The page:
CHICAGO—Every minute, it seems, a new digital tool is introduced in medicine. Whether it’s a new digital measuring stick, a new data-crunching system or a new app, the tech tools form an endless convoy of options. But are they worth it? Will they really help you do your job better? Will they help patients feel better? Will they make things faster and easier? Does research back them up? A panel of experts gathered at the 2018 ACR/ARHP Annual Meeting to talk about just that.
Explore this issueFebruary 2019
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The experts noted encouraging digital advances that appear poised to help in the realm of patient-reported outcomes, as well as to address challenges in collecting data, tracking flares, assessing medication adherence and patient education.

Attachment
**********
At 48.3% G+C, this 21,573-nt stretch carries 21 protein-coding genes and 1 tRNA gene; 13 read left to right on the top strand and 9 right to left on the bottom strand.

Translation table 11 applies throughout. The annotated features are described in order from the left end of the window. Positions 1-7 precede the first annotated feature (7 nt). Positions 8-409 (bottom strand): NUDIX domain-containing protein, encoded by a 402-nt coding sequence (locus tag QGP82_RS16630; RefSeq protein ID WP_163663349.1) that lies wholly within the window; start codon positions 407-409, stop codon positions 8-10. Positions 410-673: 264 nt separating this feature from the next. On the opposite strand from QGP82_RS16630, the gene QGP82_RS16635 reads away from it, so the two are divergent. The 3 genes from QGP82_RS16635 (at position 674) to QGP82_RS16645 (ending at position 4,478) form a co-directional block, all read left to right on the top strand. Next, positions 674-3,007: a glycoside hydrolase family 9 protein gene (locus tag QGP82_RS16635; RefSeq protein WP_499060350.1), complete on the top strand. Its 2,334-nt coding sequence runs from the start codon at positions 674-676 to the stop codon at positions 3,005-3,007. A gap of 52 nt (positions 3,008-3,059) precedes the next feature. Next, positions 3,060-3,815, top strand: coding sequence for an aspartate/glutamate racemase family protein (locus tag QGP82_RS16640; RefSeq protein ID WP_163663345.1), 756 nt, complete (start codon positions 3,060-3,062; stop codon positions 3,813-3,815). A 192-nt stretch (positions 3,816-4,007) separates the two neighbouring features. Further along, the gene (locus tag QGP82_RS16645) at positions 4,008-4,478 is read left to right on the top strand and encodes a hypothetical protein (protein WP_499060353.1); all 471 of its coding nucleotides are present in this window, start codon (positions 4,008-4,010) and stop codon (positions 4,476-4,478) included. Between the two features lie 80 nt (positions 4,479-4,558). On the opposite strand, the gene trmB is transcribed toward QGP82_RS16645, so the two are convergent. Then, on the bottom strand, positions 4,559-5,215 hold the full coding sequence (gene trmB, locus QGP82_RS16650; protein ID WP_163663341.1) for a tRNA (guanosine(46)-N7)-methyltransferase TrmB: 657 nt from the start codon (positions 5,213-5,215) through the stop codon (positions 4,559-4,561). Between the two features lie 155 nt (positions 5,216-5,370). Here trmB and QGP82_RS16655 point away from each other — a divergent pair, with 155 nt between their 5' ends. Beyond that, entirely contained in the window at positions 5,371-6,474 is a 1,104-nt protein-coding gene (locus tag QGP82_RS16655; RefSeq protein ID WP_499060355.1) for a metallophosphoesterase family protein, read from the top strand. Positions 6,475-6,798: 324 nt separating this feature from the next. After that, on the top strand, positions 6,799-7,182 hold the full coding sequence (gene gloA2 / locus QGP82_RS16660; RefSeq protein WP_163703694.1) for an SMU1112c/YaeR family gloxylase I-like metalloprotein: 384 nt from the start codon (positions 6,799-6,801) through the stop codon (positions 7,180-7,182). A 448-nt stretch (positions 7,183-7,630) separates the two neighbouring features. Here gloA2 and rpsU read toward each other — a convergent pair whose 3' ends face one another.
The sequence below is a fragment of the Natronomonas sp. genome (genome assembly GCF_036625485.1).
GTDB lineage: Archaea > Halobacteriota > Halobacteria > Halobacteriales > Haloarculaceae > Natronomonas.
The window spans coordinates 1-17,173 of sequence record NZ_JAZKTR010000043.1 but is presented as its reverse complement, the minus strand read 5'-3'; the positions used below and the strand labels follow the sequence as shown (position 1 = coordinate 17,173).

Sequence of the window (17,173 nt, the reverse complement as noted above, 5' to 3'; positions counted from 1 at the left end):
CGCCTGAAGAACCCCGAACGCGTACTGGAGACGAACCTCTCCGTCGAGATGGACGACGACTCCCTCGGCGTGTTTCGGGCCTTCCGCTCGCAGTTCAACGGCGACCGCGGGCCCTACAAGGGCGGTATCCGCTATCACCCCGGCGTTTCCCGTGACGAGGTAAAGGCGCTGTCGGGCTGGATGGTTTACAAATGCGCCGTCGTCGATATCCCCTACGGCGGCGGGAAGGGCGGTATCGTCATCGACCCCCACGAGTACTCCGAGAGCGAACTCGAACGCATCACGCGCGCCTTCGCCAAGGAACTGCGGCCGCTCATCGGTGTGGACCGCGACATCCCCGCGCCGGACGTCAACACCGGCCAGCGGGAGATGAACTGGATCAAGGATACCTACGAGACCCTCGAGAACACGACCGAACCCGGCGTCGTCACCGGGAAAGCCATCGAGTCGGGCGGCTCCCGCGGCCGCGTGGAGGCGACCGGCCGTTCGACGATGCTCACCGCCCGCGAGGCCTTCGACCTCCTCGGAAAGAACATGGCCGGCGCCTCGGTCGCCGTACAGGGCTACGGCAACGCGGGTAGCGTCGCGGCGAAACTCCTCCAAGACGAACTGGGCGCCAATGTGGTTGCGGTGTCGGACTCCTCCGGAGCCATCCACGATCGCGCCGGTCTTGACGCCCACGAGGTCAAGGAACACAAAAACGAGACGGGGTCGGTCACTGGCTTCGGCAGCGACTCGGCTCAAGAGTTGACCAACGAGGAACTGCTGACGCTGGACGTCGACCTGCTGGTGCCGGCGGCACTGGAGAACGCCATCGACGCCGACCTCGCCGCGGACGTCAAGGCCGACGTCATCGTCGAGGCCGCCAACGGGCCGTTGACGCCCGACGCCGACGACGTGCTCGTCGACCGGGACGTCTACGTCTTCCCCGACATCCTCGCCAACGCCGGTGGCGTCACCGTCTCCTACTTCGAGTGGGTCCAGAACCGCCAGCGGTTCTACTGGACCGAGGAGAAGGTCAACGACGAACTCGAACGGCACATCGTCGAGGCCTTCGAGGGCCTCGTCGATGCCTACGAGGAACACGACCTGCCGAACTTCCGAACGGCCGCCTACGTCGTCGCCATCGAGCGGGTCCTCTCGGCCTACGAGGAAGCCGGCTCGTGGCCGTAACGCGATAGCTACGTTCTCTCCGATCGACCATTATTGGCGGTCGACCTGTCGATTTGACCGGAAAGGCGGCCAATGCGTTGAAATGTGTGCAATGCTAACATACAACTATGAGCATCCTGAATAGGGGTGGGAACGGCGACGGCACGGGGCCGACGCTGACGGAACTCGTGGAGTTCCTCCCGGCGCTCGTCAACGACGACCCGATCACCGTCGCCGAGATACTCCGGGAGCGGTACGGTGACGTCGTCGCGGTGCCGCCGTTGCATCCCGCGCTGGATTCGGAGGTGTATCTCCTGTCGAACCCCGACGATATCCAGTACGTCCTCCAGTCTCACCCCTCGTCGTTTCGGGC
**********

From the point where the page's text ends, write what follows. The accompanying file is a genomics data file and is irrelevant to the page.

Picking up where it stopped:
Patient-Reported Outcome Info
Clifton “Bing” Bingham, MD, director of the Johns Hopkins Arthritis Center, Baltimore, said PROMIS, or the Patient-Reported Outcome Measurement Information System, is showing benefits in rheumatology. This 10-year project by the National Institutes of Health, now seeing more use in clinical practice, blends advanced information technology with psychometrics and qualitative, cognitive and health survey research to create a nimbler and more usable source of patient information. It provides a more accurate picture of how patients experience their disease than such commonly used tools as the Simple Disease Activity Index, Clinical Disease Activity Index and Disease Activity Score, which tend to miss “things that patients are telling us are important,” Dr. Bingham said.